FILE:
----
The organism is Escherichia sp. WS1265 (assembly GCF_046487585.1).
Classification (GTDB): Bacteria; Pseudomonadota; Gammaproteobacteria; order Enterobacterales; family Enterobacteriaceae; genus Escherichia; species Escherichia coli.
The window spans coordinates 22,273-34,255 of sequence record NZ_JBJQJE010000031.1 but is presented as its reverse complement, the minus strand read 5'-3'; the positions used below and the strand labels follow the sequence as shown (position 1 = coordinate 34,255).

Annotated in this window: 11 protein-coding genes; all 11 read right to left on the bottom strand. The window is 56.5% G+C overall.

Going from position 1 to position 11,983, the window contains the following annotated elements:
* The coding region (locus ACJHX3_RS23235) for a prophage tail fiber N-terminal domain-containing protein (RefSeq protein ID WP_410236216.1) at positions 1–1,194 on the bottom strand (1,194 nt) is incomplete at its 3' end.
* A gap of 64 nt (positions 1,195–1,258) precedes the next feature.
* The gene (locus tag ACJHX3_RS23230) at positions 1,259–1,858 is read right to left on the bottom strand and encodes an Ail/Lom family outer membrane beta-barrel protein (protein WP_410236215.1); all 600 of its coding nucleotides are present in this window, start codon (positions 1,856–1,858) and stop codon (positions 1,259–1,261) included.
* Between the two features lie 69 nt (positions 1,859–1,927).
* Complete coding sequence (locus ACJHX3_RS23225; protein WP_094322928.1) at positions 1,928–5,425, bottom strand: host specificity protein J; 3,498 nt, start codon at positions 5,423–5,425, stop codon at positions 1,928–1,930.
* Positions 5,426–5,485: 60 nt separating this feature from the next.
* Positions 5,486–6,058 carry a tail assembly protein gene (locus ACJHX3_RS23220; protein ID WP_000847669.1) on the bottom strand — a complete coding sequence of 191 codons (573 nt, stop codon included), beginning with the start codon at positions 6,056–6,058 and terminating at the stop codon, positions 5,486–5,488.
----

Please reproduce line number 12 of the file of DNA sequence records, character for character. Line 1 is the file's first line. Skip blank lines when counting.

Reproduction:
* Positions 5,486–6,058 carry a tail assembly protein gene (locus ACJHX3_RS23220; protein ID WP_000847669.1) on the bottom strand — a complete coding sequence of 191 codons (573 nt, stop codon included), beginning with the start codon at positions 6,056–6,058 and terminating at the stop codon, positions 5,486–5,488.